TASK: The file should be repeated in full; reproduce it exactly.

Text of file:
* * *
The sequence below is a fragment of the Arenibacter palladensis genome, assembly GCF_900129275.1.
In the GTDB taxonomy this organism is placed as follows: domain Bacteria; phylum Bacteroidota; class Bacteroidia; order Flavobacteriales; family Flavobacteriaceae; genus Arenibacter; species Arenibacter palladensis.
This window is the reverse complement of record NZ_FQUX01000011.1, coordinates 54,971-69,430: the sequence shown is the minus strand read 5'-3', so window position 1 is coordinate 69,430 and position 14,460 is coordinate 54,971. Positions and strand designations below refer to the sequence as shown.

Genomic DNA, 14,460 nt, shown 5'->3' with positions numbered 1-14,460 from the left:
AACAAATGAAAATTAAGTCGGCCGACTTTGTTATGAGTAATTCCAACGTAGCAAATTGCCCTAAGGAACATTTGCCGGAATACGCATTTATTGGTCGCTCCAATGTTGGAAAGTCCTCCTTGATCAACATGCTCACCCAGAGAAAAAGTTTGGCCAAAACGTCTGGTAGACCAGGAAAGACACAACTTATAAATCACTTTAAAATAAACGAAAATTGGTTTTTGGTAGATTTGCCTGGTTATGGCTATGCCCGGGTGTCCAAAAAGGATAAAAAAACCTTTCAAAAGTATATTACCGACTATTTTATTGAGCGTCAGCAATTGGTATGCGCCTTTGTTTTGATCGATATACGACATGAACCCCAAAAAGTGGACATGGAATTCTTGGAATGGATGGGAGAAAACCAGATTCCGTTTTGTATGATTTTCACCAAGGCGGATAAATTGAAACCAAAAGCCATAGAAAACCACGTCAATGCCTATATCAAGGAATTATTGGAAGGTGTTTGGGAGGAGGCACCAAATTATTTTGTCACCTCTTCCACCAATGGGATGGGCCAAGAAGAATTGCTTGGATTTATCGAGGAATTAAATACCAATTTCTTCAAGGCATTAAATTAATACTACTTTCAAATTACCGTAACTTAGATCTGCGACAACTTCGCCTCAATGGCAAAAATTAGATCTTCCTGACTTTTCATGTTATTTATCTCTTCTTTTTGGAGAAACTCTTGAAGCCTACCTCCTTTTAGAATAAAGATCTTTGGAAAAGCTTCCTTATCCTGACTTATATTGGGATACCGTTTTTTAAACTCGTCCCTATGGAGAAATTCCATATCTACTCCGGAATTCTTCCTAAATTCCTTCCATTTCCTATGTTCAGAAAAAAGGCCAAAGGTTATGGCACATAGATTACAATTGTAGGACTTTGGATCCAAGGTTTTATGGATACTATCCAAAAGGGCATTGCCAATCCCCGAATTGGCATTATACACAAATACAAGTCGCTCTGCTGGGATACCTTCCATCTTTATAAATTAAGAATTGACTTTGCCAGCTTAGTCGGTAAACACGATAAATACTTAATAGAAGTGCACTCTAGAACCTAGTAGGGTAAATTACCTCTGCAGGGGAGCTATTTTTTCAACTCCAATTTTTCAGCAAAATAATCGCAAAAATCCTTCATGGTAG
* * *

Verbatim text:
The sequence below is a fragment of the Arenibacter palladensis genome, assembly GCF_900129275.1.
In the GTDB taxonomy this organism is placed as follows: domain Bacteria; phylum Bacteroidota; class Bacteroidia; order Flavobacteriales; family Flavobacteriaceae; genus Arenibacter; species Arenibacter palladensis.
This window is the reverse complement of record NZ_FQUX01000011.1, coordinates 54,971-69,430: the sequence shown is the minus strand read 5'-3', so window position 1 is coordinate 69,430 and position 14,460 is coordinate 54,971. Positions and strand designations below refer to the sequence as shown.

Genomic DNA, 14,460 nt, shown 5'->3' with positions numbered 1-14,460 from the left:
AACAAATGAAAATTAAGTCGGCCGACTTTGTTATGAGTAATTCCAACGTAGCAAATTGCCCTAAGGAACATTTGCCGGAATACGCATTTATTGGTCGCTCCAATGTTGGAAAGTCCTCCTTGATCAACATGCTCACCCAGAGAAAAAGTTTGGCCAAAACGTCTGGTAGACCAGGAAAGACACAACTTATAAATCACTTTAAAATAAACGAAAATTGGTTTTTGGTAGATTTGCCTGGTTATGGCTATGCCCGGGTGTCCAAAAAGGATAAAAAAACCTTTCAAAAGTATATTACCGACTATTTTATTGAGCGTCAGCAATTGGTATGCGCCTTTGTTTTGATCGATATACGACATGAACCCCAAAAAGTGGACATGGAATTCTTGGAATGGATGGGAGAAAACCAGATTCCGTTTTGTATGATTTTCACCAAGGCGGATAAATTGAAACCAAAAGCCATAGAAAACCACGTCAATGCCTATATCAAGGAATTATTGGAAGGTGTTTGGGAGGAGGCACCAAATTATTTTGTCACCTCTTCCACCAATGGGATGGGCCAAGAAGAATTGCTTGGATTTATCGAGGAATTAAATACCAATTTCTTCAAGGCATTAAATTAATACTACTTTCAAATTACCGTAACTTAGATCTGCGACAACTTCGCCTCAATGGCAAAAATTAGATCTTCCTGACTTTTCATGTTATTTATCTCTTCTTTTTGGAGAAACTCTTGAAGCCTACCTCCTTTTAGAATAAAGATCTTTGGAAAAGCTTCCTTATCCTGACTTATATTGGGATACCGTTTTTTAAACTCGTCCCTATGGAGAAATTCCATATCTACTCCGGAATTCTTCCTAAATTCCTTCCATTTCCTATGTTCAGAAAAAAGGCCAAAGGTTATGGCACATAGATTACAATTGTAGGACTTTGGATCCAAGGTTTTATGGATACTATCCAAAAGGGCATTGCCAATCCCCGAATTGGCATTATACACAAATACAAGTCGCTCTGCTGGGATACCTTCCATCTTTATAAATTAAGAATTGACTTTGCCAGCTTAGTCGGTAAACACGATAAATACTTAATAGAAGTGCACTCTAGAACCTAGTAGGGTAAATTACCTCTGCAGGGGAGCTATTTTTTCAACTCCAATTTTTCAGCAAAATAATCGCAAAAATCCTTCATGGTAG